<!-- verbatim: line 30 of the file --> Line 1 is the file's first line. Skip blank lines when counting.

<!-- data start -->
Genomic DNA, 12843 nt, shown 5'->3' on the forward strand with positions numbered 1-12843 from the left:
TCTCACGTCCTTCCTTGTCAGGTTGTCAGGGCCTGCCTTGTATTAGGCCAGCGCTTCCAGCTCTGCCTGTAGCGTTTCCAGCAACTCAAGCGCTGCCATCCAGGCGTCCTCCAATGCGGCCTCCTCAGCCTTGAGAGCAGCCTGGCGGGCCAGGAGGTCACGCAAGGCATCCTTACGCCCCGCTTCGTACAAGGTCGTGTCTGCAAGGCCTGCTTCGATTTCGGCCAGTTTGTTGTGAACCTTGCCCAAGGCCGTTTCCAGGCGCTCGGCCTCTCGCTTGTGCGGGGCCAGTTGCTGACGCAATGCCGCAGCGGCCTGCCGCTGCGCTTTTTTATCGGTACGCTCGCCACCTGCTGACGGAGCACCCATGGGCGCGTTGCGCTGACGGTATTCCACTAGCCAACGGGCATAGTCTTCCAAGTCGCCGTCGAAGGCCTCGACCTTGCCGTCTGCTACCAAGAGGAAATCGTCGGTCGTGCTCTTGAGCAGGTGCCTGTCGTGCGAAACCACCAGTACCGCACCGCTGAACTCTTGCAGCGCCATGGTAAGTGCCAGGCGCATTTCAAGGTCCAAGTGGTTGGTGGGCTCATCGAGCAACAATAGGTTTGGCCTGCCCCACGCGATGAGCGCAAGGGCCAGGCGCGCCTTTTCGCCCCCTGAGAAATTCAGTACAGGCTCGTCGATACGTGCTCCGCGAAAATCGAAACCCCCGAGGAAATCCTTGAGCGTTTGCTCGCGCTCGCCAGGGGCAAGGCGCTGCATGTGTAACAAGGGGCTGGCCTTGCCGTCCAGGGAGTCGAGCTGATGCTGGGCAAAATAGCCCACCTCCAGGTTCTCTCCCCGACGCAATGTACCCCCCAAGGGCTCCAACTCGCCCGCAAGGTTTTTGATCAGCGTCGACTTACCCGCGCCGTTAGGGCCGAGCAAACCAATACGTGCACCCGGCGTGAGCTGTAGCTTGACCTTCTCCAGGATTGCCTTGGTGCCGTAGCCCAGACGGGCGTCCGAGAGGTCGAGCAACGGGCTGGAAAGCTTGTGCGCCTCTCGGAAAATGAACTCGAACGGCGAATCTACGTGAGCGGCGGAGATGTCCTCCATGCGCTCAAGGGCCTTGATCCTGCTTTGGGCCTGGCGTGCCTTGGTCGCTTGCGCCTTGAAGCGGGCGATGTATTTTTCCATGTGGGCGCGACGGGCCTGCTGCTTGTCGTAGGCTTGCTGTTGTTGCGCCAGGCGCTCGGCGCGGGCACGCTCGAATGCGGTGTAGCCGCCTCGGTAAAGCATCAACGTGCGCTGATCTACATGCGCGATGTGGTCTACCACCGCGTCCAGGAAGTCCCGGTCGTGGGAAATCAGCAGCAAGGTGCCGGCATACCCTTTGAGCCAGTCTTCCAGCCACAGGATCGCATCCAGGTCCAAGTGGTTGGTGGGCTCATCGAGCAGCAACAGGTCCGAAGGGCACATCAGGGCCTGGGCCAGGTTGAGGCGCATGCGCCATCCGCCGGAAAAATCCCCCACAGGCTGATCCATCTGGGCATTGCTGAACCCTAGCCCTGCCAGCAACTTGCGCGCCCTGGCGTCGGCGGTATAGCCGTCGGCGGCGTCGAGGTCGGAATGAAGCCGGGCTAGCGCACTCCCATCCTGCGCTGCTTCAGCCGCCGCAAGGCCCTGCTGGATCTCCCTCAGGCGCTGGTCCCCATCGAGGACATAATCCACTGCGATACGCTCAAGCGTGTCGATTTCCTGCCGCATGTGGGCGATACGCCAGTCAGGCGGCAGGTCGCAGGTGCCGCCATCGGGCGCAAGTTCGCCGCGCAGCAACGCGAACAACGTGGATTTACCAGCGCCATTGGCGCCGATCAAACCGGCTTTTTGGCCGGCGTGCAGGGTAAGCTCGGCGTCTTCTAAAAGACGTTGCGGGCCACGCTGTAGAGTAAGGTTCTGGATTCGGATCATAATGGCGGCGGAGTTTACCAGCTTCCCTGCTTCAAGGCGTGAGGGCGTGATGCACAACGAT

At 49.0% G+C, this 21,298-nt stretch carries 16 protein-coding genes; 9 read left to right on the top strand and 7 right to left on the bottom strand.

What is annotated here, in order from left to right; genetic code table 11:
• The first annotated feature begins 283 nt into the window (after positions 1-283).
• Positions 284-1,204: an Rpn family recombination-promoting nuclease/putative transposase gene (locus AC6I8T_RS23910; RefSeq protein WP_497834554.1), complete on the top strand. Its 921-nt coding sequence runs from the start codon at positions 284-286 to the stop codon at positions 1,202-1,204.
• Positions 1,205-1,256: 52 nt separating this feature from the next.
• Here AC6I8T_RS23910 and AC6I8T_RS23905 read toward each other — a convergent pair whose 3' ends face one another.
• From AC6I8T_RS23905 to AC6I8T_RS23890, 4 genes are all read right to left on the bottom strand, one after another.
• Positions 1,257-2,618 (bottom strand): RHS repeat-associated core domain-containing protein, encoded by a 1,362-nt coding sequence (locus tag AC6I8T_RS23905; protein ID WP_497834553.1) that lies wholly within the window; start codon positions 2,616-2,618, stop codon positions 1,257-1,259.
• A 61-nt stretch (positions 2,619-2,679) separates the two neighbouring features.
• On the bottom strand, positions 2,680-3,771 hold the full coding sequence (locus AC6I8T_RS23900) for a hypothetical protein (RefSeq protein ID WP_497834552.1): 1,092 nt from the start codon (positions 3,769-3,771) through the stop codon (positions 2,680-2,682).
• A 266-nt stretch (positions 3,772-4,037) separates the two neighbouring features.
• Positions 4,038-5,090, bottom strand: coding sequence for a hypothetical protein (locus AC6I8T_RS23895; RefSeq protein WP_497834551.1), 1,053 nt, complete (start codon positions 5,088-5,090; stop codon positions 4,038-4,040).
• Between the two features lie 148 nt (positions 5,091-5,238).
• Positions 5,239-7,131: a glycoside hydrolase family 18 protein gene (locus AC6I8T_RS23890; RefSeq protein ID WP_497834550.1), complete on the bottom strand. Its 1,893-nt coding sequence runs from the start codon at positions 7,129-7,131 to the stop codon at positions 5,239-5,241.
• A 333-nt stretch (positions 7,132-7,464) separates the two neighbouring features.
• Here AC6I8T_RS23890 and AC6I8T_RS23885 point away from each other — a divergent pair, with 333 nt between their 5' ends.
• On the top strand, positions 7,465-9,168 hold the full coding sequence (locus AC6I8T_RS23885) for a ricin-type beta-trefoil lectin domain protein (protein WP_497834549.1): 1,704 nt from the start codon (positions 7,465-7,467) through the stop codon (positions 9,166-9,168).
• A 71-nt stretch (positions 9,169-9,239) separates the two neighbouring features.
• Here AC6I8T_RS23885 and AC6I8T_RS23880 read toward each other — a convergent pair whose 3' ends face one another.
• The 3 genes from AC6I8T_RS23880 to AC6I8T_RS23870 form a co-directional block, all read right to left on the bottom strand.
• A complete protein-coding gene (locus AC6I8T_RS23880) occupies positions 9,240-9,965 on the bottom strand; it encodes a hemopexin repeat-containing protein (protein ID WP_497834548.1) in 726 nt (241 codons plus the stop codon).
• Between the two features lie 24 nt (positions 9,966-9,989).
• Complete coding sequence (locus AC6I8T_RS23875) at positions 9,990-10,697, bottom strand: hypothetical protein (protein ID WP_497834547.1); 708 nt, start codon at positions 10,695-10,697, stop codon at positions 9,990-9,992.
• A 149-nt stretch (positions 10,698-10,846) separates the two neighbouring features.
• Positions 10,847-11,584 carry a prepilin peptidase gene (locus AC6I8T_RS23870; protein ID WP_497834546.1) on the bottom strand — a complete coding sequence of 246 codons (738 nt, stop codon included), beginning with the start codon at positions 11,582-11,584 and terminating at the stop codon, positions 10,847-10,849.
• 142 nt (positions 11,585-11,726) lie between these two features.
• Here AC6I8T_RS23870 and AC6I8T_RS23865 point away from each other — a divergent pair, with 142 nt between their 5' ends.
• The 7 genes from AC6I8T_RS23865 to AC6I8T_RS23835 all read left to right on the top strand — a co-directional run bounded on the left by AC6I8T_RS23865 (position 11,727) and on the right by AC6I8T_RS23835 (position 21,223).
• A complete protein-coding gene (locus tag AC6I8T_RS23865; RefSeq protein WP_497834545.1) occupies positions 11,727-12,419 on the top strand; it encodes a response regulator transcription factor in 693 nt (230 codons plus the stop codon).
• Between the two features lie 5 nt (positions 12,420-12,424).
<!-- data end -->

• The 7 genes from AC6I8T_RS23865 to AC6I8T_RS23835 all read left to right on the top strand — a co-directional run bounded on the left by AC6I8T_RS23865 (position 11,727) and on the right by AC6I8T_RS23835 (position 21,223).